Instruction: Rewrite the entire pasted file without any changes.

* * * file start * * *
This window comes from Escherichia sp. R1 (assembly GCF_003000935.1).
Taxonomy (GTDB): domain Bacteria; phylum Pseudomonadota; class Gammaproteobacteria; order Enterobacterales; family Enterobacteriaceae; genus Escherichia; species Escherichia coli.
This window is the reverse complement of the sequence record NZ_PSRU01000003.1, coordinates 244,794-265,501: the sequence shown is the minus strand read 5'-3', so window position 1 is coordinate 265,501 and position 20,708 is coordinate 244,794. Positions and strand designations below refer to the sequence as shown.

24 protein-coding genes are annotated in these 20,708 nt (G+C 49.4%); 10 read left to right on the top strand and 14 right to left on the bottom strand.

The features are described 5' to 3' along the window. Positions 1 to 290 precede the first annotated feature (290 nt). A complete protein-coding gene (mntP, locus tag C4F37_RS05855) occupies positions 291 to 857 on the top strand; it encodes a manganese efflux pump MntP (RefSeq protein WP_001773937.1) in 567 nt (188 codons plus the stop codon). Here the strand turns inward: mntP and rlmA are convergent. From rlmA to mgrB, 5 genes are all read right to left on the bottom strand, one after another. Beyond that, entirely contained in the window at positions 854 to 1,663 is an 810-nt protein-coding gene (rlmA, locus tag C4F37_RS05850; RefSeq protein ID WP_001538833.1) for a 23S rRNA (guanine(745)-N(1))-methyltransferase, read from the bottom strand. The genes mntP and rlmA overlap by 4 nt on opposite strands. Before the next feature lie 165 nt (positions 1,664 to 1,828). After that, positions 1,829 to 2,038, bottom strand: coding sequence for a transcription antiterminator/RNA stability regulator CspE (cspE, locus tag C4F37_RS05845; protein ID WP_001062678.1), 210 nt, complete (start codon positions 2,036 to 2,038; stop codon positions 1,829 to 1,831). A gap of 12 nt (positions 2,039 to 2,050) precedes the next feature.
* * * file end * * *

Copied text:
This window comes from Escherichia sp. R1 (assembly GCF_003000935.1).
Taxonomy (GTDB): domain Bacteria; phylum Pseudomonadota; class Gammaproteobacteria; order Enterobacterales; family Enterobacteriaceae; genus Escherichia; species Escherichia coli.
This window is the reverse complement of the sequence record NZ_PSRU01000003.1, coordinates 244,794-265,501: the sequence shown is the minus strand read 5'-3', so window position 1 is coordinate 265,501 and position 20,708 is coordinate 244,794. Positions and strand designations below refer to the sequence as shown.

24 protein-coding genes are annotated in these 20,708 nt (G+C 49.4%); 10 read left to right on the top strand and 14 right to left on the bottom strand.

The features are described 5' to 3' along the window. Positions 1 to 290 precede the first annotated feature (290 nt). A complete protein-coding gene (mntP, locus tag C4F37_RS05855) occupies positions 291 to 857 on the top strand; it encodes a manganese efflux pump MntP (RefSeq protein WP_001773937.1) in 567 nt (188 codons plus the stop codon). Here the strand turns inward: mntP and rlmA are convergent. From rlmA to mgrB, 5 genes are all read right to left on the bottom strand, one after another. Beyond that, entirely contained in the window at positions 854 to 1,663 is an 810-nt protein-coding gene (rlmA, locus tag C4F37_RS05850; RefSeq protein ID WP_001538833.1) for a 23S rRNA (guanine(745)-N(1))-methyltransferase, read from the bottom strand. The genes mntP and rlmA overlap by 4 nt on opposite strands. Before the next feature lie 165 nt (positions 1,664 to 1,828). After that, positions 1,829 to 2,038, bottom strand: coding sequence for a transcription antiterminator/RNA stability regulator CspE (cspE, locus tag C4F37_RS05845; protein ID WP_001062678.1), 210 nt, complete (start codon positions 2,036 to 2,038; stop codon positions 1,829 to 1,831). A gap of 12 nt (positions 2,039 to 2,050) precedes the next feature.